Mego Corp is the newest Toy Company to reveal its all-new product database, powered by hobbyDB. While they are best remembered for their wide line of popular figures from movies and TV, the company’s history goes back much further. The Mego Database will include all of that history and more.
Mego was founded in 1954 by D. David and Madeline Abrams as an importer of inexpensive dime-store toys. In 1971, a shift in economics and changing tastes with kids meant it was time to refocus the company.
Marty Abrams, their son, suggested that a line of inexpensive action figures would be a big hit. Many of them shared the same body molds to keep costs down, and all had separate, removable outfits. The figures were 8 inches tall, smaller than some other popular brands, but perfectly sized so accessories like vehicles and playsets weren’t too big or expensive.
Mego managed to get licenses for DC’s Super-Friends, which turned into an instant hit. A subsequent deal with Marvel Comics then meant kids could play with compatible characters from incompatible worlds.
The rapid success of those first figures meant Mego would lead to the company in securing deals for characters from Star Trek, Wizard of Oz, and Planet of the Apes. In fact, the Planet of the Apes characters were trailblazers, some of the very first movie tie-in merchandising of their kind.
Mego also dabbled in 1/64 diecast cars! Their Jet Wheels cars came packaged with connectable, stackable garages.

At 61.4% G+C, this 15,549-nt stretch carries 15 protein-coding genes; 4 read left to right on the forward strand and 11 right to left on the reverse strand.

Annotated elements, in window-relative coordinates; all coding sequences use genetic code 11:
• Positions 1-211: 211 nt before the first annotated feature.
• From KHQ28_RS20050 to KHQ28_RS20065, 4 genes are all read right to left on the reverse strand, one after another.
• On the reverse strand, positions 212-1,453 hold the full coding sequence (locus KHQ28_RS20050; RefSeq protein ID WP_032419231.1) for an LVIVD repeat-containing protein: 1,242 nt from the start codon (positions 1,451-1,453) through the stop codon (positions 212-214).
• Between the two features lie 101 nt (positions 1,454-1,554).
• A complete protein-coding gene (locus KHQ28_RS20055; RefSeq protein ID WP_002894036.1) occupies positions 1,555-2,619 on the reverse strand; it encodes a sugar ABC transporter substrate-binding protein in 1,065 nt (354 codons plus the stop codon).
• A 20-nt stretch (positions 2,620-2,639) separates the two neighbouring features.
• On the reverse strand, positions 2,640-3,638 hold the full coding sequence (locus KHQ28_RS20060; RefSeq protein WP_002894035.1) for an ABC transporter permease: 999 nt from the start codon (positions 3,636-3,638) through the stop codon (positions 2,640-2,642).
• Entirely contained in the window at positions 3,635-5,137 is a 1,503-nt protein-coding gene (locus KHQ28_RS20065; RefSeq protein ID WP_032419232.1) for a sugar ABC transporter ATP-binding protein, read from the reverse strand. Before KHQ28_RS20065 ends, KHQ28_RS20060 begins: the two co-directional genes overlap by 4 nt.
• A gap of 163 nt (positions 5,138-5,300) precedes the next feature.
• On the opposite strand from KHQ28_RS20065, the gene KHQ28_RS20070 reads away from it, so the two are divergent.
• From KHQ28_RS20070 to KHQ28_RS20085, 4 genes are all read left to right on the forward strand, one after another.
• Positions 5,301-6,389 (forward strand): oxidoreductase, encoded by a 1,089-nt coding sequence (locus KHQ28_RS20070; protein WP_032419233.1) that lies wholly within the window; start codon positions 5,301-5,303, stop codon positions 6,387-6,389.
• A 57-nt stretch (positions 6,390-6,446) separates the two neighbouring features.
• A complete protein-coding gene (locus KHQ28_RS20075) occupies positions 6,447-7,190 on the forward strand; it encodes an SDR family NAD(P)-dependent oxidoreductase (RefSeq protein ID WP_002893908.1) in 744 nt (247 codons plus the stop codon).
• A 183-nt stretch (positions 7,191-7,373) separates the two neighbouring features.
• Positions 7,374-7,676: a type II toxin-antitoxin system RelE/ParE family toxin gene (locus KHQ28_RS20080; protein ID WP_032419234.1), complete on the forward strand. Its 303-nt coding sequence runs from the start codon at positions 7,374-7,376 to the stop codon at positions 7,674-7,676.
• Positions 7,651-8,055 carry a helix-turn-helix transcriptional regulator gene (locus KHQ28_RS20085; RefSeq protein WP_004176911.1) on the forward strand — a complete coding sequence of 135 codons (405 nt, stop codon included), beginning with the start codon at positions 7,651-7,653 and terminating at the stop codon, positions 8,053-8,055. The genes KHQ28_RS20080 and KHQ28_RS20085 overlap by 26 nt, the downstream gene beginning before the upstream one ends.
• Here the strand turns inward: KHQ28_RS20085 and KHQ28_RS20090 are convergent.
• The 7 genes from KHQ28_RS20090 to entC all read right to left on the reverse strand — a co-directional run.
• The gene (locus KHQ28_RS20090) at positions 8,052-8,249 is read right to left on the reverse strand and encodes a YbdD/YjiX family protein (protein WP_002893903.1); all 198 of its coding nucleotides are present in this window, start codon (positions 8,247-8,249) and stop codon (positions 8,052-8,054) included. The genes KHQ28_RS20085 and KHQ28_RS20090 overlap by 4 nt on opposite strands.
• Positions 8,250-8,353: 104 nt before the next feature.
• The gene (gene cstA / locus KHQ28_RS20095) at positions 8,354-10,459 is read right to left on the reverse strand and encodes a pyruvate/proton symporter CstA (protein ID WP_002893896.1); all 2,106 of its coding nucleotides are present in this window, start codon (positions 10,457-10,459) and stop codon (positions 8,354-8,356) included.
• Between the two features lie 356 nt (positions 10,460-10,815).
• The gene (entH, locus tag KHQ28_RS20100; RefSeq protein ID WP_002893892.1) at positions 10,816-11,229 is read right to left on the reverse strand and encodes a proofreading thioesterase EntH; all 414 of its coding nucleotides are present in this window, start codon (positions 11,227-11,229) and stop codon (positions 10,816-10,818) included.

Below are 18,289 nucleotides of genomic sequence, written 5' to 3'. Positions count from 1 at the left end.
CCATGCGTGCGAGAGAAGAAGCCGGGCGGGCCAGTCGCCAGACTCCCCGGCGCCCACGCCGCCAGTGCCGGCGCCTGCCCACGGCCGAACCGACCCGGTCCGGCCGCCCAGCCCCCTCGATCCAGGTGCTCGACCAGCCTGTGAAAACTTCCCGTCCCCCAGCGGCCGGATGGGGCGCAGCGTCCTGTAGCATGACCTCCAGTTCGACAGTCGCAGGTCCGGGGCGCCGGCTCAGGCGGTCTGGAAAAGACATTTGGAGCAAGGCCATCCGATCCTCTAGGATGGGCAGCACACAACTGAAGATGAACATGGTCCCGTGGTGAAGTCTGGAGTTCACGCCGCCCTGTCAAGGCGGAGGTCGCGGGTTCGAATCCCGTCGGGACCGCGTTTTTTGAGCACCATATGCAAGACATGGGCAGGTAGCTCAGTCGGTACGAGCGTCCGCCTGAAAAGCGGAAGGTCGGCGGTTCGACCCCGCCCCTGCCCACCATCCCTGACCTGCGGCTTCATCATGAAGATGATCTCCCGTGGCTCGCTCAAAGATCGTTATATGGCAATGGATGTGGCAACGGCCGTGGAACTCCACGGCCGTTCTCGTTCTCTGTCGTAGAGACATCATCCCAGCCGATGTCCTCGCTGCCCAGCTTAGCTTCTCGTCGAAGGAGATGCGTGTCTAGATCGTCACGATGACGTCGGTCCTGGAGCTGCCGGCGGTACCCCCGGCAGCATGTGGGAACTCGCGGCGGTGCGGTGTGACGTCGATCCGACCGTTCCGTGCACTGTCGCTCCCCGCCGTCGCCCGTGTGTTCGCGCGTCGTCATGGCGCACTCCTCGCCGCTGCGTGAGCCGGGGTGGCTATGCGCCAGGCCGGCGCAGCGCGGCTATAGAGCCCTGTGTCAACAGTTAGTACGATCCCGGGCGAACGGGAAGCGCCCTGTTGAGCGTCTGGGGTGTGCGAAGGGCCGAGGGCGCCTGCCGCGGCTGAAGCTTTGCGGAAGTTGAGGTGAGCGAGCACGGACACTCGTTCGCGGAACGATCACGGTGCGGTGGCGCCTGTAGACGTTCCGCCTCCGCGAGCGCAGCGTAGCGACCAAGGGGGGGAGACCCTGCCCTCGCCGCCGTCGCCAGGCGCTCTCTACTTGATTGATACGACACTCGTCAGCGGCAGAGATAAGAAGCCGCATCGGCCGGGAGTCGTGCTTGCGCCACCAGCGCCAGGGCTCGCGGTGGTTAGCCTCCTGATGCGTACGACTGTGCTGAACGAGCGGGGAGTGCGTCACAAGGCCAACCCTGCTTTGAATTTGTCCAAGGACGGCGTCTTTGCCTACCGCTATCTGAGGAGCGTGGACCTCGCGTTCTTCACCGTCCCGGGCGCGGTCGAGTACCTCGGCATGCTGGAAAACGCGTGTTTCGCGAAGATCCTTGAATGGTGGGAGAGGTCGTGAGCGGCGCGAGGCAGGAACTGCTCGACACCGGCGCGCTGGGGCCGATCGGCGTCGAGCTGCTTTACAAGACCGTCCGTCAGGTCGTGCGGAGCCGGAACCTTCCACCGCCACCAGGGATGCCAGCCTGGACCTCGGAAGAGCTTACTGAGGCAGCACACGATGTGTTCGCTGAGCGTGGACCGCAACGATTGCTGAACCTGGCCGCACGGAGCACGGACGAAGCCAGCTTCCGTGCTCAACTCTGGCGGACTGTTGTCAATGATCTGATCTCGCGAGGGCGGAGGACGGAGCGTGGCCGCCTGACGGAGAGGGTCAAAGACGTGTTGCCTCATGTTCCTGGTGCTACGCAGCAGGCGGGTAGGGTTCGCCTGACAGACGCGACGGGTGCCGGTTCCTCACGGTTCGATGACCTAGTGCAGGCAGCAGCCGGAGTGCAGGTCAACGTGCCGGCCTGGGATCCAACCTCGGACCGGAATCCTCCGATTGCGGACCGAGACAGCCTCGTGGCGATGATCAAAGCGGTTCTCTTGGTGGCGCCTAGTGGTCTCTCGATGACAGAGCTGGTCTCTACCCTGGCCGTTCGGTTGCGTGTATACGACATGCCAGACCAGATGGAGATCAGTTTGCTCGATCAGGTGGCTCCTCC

Among their next big hits were smaller figures, the Micronauts. They were much smaller than any other toy of their kind, and their futuristic designs fit in with kids’ interest in space travel and science fiction.
Action Jackson was Mego’s response to GI Joe, and competed with the long-running soldier on a less military field. Additional licenses in the late ‘70s included CHiPs, Dukes of Hazzard, and The Greatest America Hero. Only when collectors and kids gravitated towards Kenner’s new (and smaller) Star Wars toys did Mego stop production in the early 1980s.
Even though the company was gone, the memories of Mego stayed strong, and kids of the ‘70s grew into collectors of the ‘90s and 2000s. In 2018, Mego re-introduced a line of characters including many old favorites, as well as some shows from that era that they didn’t do the first time around. Some newer classics like Cheers and Married With Children are in the mix now as well.Once completed, the Mego Database will be a great resource for collectors, as it combines accurate, complete information from the actual company with the cross-reference abilities of the hobbyDB database. It will also feature price guide information and give Mego collectors the ability to manage and showcase their collections as well as a wishlist. Interested in getting involved? Just email us here.
I always thought Mego was Japanese! With a name like that, did not sound ‘merican! ha ha
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